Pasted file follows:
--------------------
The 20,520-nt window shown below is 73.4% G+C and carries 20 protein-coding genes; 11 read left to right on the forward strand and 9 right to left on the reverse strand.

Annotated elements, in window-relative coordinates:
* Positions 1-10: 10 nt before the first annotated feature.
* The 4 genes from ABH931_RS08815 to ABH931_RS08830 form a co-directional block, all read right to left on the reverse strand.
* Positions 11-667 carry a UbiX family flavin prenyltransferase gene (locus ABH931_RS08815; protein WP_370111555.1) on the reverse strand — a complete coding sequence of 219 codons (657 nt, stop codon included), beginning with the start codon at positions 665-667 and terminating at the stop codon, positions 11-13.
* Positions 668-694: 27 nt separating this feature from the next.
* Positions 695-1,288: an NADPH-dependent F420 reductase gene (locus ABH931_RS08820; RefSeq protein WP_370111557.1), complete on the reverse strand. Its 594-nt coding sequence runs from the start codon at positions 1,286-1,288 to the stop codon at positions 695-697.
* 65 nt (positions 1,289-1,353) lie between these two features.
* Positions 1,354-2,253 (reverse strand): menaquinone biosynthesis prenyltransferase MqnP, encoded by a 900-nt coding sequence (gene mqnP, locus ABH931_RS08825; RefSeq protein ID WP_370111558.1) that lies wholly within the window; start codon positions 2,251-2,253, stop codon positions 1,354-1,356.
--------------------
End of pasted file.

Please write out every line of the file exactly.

The 20,520-nt window shown below is 73.4% G+C and carries 20 protein-coding genes; 11 read left to right on the forward strand and 9 right to left on the reverse strand.

Annotated elements, in window-relative coordinates:
* Positions 1-10: 10 nt before the first annotated feature.
* The 4 genes from ABH931_RS08815 to ABH931_RS08830 form a co-directional block, all read right to left on the reverse strand.
* Positions 11-667 carry a UbiX family flavin prenyltransferase gene (locus ABH931_RS08815; protein WP_370111555.1) on the reverse strand — a complete coding sequence of 219 codons (657 nt, stop codon included), beginning with the start codon at positions 665-667 and terminating at the stop codon, positions 11-13.
* Positions 668-694: 27 nt separating this feature from the next.
* Positions 695-1,288: an NADPH-dependent F420 reductase gene (locus ABH931_RS08820; RefSeq protein WP_370111557.1), complete on the reverse strand. Its 594-nt coding sequence runs from the start codon at positions 1,286-1,288 to the stop codon at positions 695-697.
* 65 nt (positions 1,289-1,353) lie between these two features.
* Positions 1,354-2,253 (reverse strand): menaquinone biosynthesis prenyltransferase MqnP, encoded by a 900-nt coding sequence (gene mqnP, locus ABH931_RS08825; RefSeq protein ID WP_370111558.1) that lies wholly within the window; start codon positions 2,251-2,253, stop codon positions 1,354-1,356.